Transforming Church Team Blog
resourcing leaders…reenvisioning the future

Issues That Inform Our Values (Part 3)

Dr. Jim Osterhaus

Dr. Jim Osterhaus

Remember what we have thus far said. Well-defined people have clear boundaries. They also have a clearer understanding of their internal complexities, including competing values – they are self-aware. This good personal definition with attendant appropriate boundaries act as an “immune system,” protecting us from the inconsistencies and misalignments that are bound to occur when we remain unaware of the competing values that are resident in each of us. That’s right, each of us. Because of our upbringings and the external forces of our society, competing values are an inevitability for all of us. These competing values do not have to sabotage us, if in fact we are aware of them and navigate them appropriately through the myriad situations that life offers.

When I am poorly defined – poorer boundaries, more anxious, less clear about my own goals — my “immune system” is down, and I am much more prone to the destructive elements of competing values.
So where do our competing values – all of those elements that make each of us so complex internally – come from?
Family. As a beginning generalization, unfinished business from our family of origin emerges and is played out again in our present families. Let’s look at several of the processes that makes up this unfinished business.

•   Enmeshed or Disengaged. Family relationships can be placed on a continuum between enmeshment (where boundaries between members are poor, differences are discouraged, and everyone resonates to anxieties that arise) and disengagement (where boundaries between family members are rigid, a great deal of energy is expended to activate anyone to engage, and very little togetherness is every experienced). The enmeshed family members will value togetherness above all else. The disengaged family members will value individuality above all else. Relationship demands both togetherness (inter-dependence) and individuality to truly be successful. The paradox of intimacy is that two well-defined individuals can come together and form a bond that does not destroy individuality, but fosters a greater sense of individuality because of the concurrent unity.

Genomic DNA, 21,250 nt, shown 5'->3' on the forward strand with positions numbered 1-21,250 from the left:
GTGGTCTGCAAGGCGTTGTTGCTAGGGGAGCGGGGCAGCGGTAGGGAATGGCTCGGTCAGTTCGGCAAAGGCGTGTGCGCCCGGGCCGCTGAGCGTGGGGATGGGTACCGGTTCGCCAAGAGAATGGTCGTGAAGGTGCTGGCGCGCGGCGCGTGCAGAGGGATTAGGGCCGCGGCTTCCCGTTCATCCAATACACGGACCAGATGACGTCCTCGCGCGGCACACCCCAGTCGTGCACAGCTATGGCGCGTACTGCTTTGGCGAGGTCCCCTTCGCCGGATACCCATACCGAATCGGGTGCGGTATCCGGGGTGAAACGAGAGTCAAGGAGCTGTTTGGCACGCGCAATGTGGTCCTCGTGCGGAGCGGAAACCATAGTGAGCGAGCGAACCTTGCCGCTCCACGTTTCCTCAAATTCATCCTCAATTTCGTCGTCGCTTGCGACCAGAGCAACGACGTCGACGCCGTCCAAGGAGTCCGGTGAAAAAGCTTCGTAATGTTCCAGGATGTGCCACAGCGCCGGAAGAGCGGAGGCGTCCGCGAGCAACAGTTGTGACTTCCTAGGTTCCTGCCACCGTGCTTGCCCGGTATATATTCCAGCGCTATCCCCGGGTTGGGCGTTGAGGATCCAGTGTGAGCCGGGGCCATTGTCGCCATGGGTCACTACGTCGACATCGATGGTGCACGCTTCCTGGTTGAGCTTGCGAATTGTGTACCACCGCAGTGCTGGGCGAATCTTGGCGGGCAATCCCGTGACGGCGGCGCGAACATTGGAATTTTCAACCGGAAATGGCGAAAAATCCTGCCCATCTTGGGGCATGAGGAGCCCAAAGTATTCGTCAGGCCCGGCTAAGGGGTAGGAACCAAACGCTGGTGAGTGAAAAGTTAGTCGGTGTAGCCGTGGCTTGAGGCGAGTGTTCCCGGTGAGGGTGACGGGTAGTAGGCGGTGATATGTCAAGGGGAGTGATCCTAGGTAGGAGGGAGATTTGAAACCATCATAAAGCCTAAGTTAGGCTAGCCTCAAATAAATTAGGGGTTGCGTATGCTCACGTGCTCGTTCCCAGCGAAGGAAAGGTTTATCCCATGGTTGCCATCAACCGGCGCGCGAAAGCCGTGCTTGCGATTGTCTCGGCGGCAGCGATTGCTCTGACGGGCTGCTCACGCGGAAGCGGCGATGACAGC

•    Secrets. Explore almost any family and you will find a secret. Secrets usually hide truths associated with guilt and shame. We have habits and addictions that we dare not share. Secrets involve information that is kept from people who need it. Understood this way, secrets are dangerous realities, not just minor unpleasantries. They have a nasty way of altering who we are. We keep secrets because we fear what the revelation will bring. Unfortunately, the issues kept secret are also energized beyond their importance.

Secrets also have a way of forming and maintaining coalitions between family members. Family members can be allied with certain members and alienated from others by secrets. Secrets become powerful breeding grounds for competing values in that these secrets involve issues that are value-laden and not open to the light of day where they can be analyzed, understood, and dealt with. So these issues are value-laden, hidden, and highly energized (secret-keeping tends to energize issues).